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I'm translating some colloquial English sentences into French:

L'heure / Le temps / Le moment n'est pas au farniente, mais le client, comme qui dirait, ayant toujours raison, si tu veux te reposer un peu, qui suis-je pour t’en empêcher ?

... and I wonder if "l'heure n'est pas au farniente" belongs to the same register as the original English phrasing "this is no time to slack off"?

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  • "L'heure n'est pas au farniente" is the best proposal.
  • "Le moment n'est pas au farniente" is acceptable
  • "Le temps n'est pas au farniente" is weird, because, it sounds like "The weather is no time to slack off"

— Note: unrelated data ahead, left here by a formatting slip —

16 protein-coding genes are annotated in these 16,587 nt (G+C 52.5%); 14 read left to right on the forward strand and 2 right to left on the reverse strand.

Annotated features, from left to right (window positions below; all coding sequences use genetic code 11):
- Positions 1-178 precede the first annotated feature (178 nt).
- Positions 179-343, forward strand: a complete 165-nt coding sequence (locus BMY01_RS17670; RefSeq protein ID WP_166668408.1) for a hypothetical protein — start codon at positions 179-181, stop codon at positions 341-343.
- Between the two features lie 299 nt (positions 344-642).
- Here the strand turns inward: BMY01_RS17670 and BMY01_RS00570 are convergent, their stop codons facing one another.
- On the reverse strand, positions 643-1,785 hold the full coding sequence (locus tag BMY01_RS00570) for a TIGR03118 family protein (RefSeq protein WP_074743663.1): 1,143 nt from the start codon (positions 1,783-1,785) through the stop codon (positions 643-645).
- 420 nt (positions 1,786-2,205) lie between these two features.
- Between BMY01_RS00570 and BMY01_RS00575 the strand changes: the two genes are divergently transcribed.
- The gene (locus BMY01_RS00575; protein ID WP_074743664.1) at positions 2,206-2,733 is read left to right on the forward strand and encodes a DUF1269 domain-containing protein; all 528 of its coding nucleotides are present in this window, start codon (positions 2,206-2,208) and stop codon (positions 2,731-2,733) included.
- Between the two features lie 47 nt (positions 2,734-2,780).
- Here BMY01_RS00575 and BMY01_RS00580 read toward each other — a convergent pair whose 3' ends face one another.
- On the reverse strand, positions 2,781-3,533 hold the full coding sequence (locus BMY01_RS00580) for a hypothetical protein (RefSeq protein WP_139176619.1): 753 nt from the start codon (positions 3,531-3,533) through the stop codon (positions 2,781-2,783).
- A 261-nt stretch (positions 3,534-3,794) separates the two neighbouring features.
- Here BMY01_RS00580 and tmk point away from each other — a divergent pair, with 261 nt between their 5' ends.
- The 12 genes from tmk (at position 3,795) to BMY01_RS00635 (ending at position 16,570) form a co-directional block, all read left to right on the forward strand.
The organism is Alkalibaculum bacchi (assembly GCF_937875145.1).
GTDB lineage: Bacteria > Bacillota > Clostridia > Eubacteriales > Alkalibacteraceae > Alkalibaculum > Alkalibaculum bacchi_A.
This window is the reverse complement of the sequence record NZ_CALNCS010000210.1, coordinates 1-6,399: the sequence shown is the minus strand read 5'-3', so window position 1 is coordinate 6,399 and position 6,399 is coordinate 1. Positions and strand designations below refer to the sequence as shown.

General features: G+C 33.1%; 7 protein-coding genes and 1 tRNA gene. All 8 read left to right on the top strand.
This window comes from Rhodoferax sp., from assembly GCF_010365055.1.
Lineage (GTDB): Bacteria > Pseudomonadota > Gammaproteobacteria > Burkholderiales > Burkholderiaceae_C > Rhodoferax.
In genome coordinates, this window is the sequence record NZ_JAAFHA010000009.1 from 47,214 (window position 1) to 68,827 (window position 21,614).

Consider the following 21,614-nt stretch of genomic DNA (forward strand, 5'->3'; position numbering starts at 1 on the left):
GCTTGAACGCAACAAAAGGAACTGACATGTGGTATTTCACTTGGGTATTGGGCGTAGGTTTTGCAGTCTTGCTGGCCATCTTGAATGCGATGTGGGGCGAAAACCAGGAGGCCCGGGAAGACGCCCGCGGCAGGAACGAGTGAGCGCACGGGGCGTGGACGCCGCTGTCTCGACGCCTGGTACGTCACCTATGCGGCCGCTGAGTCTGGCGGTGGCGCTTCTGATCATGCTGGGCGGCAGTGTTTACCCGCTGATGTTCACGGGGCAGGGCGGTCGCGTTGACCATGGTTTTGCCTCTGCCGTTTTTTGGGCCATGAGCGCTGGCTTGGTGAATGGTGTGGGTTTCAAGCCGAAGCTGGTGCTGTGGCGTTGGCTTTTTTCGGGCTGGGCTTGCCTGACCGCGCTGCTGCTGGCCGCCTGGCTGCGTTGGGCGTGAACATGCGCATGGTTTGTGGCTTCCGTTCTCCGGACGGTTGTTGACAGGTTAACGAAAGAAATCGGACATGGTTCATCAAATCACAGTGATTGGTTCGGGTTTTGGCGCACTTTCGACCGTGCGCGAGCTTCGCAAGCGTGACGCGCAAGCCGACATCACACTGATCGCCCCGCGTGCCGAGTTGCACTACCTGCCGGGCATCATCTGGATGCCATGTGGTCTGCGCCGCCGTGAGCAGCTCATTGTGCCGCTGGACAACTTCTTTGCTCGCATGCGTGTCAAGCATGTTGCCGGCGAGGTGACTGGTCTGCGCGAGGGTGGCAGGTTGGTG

The more fluent sentence (maybe spoken french) would be: Ce n'est pas le moment de se laisser aller, mais comme on dit : "le client est roi", alors si tu veux te reposer, vas-y !

For a more formal translation, I need the complete original sentence.

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    Yes, your rephrasing sounds better. Farniente is slightly literary, not colloquial as I guess slack-off is. – jlliagre Dec 25 '17 at 20:33
  • @jlliagre The original English sentences come from dialogues in a novel. Do you still think Farniente is a bit too literary? I wanted to give them some flavour. – Con-gras-tue-les-chiens Dec 26 '17 at 8:45
  • Yes, farniente is "sophisticated" spoken French. – jlliagre Dec 26 '17 at 9:25

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